12 years ago, Dietmar Kreuer founded SEKEM Reisen (SEKEM Travel) with the aim to offer tourists the opportunity to experience the sustainable and holistic approach of SEKEM by themselves. With SEKEM News Dietmar Kreuer talked about the beginnings of SEKEM Reisen, ethical tourism, the new website and the tourism crisis in Egypt.
Dietmar Kreuer: As a teacher for religion in senior classes of a Waldorf school, I had many questions about Islam. To deal with the subject only by secondary literature was unsatisfying. When Dr. Abouleish held a seminar about Islam at the Goetheanum in Dornach I was very grateful and interested. The participants of this seminar expressed their desire for deepening the topic and Dr. Abouleish offered this in SEKEM. I then wrote about it in the teachers’ letter and organized the first seminar on Islam in SEKEM in 1997. The seminar became an annual event. Soon afterwards, I was asked to offer SEKEM visits also without seminars, because SEKEM itself is already interesting enough. Dr. Abouleish immediately allowed me to bring travelers to the SEKEM Farm under the name of SEKEM Reisen. It went very successful, so that I registered a company in 2004. After the awarding of the Alternative Nobel Prize and the membership in the World Economic Forum in 2003, the interest to see and experience the “miracle in the desert” grew even stronger.
SN: How does a typical SEKEM trip look like?
D.K.: When booking the basic journey SEKEM PUR visitors stay at the beautiful guest house on the farm. They get a full day tour of the large terrain and receive insights to the many different SEKEM institutions. Then, two days with the highlights in and around Cairo follow: the Pyramids, the Egyptian Museum, the Bazaar and much more. Thursday belongs to SEKEM again. The guests attend the weekly school celebration, visit several companies and at the end of the working day they participate in the weekly closing circle with around 800 SEKEM employees. On Fridays, there is a full-day excursion to the Oasis Fayoum, where, among others, SEKEMs contracted farmers will be visited. On Saturday the participants go to see the Islamic and Coptic Cairo and on Sunday the trip ends.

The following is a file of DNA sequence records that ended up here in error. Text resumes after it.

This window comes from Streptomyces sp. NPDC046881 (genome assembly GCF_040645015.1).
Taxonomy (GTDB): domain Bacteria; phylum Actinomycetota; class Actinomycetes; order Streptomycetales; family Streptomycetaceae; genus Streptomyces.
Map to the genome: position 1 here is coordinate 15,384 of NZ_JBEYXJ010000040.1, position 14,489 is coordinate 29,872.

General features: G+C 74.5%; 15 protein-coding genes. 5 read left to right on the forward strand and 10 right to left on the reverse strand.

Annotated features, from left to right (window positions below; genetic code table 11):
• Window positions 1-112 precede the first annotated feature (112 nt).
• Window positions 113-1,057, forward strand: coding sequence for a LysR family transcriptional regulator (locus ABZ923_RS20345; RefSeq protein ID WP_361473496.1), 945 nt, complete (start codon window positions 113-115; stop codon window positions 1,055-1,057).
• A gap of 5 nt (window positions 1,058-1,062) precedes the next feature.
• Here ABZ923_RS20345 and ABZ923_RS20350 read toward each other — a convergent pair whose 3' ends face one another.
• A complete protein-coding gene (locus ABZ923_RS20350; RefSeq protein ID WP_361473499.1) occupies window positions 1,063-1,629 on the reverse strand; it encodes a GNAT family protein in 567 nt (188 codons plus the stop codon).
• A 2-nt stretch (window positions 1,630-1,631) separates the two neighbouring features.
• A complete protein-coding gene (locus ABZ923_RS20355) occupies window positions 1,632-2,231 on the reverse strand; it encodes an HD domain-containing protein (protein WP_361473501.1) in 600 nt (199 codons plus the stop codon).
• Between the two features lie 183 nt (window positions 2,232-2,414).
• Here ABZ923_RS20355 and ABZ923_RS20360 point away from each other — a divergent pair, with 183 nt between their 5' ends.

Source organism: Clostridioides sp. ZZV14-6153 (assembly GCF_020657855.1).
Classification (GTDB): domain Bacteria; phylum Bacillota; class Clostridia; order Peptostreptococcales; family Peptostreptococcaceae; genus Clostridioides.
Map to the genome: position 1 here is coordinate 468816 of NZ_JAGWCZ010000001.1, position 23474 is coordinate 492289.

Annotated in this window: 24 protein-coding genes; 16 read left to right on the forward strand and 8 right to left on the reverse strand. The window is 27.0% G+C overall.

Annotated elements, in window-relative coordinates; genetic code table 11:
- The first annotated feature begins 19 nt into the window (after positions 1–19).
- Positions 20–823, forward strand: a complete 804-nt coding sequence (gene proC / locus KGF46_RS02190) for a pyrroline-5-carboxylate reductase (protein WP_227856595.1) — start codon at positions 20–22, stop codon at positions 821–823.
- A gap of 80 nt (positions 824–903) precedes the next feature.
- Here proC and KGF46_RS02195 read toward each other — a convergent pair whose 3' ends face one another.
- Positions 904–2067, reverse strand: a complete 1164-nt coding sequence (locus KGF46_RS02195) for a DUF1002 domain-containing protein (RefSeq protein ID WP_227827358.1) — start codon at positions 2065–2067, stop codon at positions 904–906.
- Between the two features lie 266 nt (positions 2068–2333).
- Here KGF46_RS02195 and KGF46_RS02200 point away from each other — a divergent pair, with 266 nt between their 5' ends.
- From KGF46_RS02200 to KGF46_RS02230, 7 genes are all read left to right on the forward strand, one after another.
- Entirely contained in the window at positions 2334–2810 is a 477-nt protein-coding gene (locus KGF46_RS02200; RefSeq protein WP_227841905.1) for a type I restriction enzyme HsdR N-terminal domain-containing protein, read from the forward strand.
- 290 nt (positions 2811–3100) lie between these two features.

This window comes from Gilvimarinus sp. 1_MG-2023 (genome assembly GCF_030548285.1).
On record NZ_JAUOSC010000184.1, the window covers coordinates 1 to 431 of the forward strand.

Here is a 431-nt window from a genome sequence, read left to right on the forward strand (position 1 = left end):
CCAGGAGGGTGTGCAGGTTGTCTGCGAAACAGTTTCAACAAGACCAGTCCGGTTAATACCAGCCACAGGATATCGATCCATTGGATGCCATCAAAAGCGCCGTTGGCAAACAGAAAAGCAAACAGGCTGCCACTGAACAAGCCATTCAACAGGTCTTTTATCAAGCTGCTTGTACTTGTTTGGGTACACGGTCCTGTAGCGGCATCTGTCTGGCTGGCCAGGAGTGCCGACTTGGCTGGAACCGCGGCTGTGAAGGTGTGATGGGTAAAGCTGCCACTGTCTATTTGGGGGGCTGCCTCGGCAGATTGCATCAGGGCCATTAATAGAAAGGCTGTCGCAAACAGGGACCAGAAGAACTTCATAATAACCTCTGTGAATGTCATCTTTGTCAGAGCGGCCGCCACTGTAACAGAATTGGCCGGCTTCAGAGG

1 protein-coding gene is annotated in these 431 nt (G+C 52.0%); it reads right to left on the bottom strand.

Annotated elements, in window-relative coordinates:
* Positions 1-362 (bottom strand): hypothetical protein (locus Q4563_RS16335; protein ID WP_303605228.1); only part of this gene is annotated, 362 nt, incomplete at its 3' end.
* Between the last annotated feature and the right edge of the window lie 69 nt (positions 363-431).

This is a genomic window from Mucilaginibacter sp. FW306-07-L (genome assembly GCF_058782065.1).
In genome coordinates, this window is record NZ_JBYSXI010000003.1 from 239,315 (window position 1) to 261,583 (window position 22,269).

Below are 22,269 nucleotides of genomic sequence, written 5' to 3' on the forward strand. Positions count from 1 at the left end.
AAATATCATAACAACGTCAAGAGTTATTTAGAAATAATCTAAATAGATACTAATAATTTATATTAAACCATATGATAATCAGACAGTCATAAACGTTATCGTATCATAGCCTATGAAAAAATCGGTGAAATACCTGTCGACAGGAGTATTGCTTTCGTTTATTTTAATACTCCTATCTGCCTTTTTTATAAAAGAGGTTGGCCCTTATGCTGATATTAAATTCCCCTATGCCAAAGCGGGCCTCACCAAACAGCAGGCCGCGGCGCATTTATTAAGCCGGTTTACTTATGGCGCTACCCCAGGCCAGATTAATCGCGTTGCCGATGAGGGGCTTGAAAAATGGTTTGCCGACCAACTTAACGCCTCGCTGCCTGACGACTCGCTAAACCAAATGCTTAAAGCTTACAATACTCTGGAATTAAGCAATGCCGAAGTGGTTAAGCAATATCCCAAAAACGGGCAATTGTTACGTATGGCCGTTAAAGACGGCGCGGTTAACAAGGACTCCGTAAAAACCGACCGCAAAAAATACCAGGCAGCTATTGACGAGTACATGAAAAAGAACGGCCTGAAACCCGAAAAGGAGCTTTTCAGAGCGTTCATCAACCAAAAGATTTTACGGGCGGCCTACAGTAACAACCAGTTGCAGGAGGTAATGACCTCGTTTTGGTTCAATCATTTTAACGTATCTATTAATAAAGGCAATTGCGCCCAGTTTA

If you would like to learn more from Egypt, you can book a connecting trip to Luxor, the Red Sea or the desert at the Oasis Bahariya. We also offer a Nile cruise with a luxurious sailboat, a Dahabeya. All trips can usually be booked at any time for 2 persons or more.
SN: SEKEM Reisen has dedicated itself to “ethical tourism”. What does that exactly mean?
D.K.: Long before the first travel companies in Germany started to offer sustainable and ethical tourism that is compatible with local people, SEKEM had already promoted sustainability and an ethical approach to employees, partners and nature. This is how SEKEMs philosophy has also built the base for the connecting travels. For example, instead of sailing 200 km between Luxor and Aswan with a diesel-powered engine ship, we sail across the Nile with a wind-driven Dahabeya. And, during desert tours we ride on camels, which are kept with organic food and without beating.
SN: Recently, SEKEM Reisen completely redesigned and relaunched its web presence. What was the main purpose for this?
D.K.: The main impulse was to provide the website also in English language. Besides, we want to have an adaptive and therefore always readable offer on all devices. Last but not least we want to have a modern self-adaptive Content Management System which helps us to adapt the content regularly by ourselves.
SN: Since the revolution in 2011, Egypt has been struggling with the number of visitors, as potential tourists are deterred by negative headlines on the media. Did this also affect SEKEM Reisen and, if so, how do you convey to your guests that a trip to SEKEM and Egypt is safe and worthwhile?
D.K.: Since 2011, the number of SEKEM travels decreased by more than 50%. In 2013, there were only 16 travelers throughout the whole year. The consequences for many people working in the tourism sector in Egypt are very serious. When the number of tourists in the past were 1,000 to 250 salespeople, who scratched a living, I estimate now that the proportion has decreased to 100 to 250! Especially difficult is the situation in Luxor and Edfu, where the coachmen of horse-drawn carriages are even fighting about guests.
As organizer of SEKEM Reisen, I travel to the country regularly and I always feel safe. I experience only kindness and the urgent desire that the tourism may recover again!
Interview: Sherif Abou El Naga